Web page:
Breast cancer awareness on campus

McKenna Dosier/The News
During October, Breast Cancer Awareness Month, friends and family don pink ribbons to show their support of others suffering from breast cancer. Every two minutes a woman in the United States is diagnosed with breast cancer, according to the Susan G. Kormen Organization.McKenna Dosier/The News During October, Breast Cancer Awareness Month, friends and family don pink ribbons to show their support of others suffering from breast cancer. Every two minutes a woman in the United States is diagnosed with breast cancer, according to the Susan G. Kormen Organization.

Story by Mikayla MarshallStaff writer

McKenna Dosier/The News During October, Breast Cancer Awareness Month, friends and family don pink ribbons to show their support of others suffering from breast cancer. Every two minutes a woman in the United States is diagnosed with breast cancer, according to the Susan G. Kormen Organization.

McKenna Dosier/The News
During October, Breast Cancer Awareness Month, friends and family don pink ribbons to show their support of others suffering from breast cancer. Every two minutes a woman in the United States is diagnosed with breast cancer, according to the Susan G. Kormen Organization.

October is Breast Cancer Awareness month, but students didn’t see much awareness.  Kimberly Paschall, director of Health Services, said Health Services did not conduct any specific group programs addressing breast cancer awareness in October.

“Our healthcare professionals evaluate, diagnose, treat and educate on a more individual basis every day,” Paschall said. Women’s health information is provided to residential colleges and groups on campus as requested. 

Though it may not be a major concern for some, it is for others.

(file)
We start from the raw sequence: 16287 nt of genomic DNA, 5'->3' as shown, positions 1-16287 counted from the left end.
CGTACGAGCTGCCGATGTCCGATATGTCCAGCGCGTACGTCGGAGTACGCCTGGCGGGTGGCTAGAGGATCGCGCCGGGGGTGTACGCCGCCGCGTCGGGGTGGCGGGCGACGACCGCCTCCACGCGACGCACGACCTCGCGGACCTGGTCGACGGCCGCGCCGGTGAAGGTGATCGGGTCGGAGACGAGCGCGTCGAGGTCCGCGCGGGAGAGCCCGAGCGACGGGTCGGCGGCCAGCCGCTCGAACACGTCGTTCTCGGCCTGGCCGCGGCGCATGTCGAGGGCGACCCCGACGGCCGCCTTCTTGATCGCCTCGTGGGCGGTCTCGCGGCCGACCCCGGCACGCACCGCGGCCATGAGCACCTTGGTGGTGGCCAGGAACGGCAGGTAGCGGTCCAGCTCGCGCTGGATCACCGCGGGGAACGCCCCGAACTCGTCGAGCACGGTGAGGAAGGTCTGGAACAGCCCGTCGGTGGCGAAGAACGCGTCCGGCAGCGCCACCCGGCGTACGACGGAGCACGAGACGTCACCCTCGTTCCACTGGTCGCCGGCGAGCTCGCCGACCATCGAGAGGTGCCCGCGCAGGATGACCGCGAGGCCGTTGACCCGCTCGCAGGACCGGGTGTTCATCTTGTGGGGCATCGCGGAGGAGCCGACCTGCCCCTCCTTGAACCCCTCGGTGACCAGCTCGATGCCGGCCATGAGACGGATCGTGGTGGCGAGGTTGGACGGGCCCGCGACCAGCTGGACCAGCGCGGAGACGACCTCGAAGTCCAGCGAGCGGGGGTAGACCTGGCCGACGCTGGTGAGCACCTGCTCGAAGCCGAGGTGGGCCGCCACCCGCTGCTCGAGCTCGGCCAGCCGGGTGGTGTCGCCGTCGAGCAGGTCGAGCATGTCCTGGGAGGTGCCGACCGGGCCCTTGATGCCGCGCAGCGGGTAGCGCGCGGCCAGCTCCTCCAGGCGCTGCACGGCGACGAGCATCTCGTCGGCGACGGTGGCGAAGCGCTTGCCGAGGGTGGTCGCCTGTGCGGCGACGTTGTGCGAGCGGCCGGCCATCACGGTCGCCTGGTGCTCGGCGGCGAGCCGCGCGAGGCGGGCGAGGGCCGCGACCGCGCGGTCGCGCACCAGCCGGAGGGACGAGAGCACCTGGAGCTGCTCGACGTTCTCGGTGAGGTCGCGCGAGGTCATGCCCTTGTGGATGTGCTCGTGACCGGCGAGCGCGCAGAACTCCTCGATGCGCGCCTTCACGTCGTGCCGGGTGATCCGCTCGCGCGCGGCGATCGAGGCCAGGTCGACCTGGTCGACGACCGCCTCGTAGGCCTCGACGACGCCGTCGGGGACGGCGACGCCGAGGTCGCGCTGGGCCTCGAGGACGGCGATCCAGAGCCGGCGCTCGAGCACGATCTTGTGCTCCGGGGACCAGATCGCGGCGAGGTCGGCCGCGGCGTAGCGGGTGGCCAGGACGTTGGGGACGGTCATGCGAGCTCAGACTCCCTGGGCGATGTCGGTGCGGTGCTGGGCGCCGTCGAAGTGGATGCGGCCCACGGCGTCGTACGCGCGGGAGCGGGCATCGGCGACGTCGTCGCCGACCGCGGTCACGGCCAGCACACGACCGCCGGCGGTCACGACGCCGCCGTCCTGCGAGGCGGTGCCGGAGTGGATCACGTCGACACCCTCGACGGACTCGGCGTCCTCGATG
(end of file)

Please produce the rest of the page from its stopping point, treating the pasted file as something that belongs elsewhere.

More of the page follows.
“Two of my grandmothers have had it,” Taylor Sumner, freshman from Hopkinsville, Kentucky, said. “So I do worry about it some.”

Each year, about 70,000 men and women aged 15 to 39 are diagnosed with cancer, according to the Young Survival Coalition, with breast cancer being most common for women.

Breast cancer can affect college women directly and indirectly.

“Few women of college age will be diagnosed with breast cancer themselves, although age is not the limit for education,” said Loreta Garretson, Oncologist at the Murray-Calloway County Hospital. “I have seen patients as young as in their mid-twenties diagnosed with breast cancer.” Garretson has been the oncologist in Murray for six weeks and said she has seen a lot of positive things from the city, but there’s always room for extra campaigning  or events.

“It is very important that awareness would reach everyone, especially those who are in more rural areas and the ones who have limited access to healthcare or are socioeconomically vulnerable,” Garretson said.

Mackenzie Chapman, sophomore from Chaffee, Missouri, said awareness events on campus need to reach more of the student population.

“It needs to go toward more of the student population, who don’t do sports or participate in Greek life just the basic students,” Chapman said.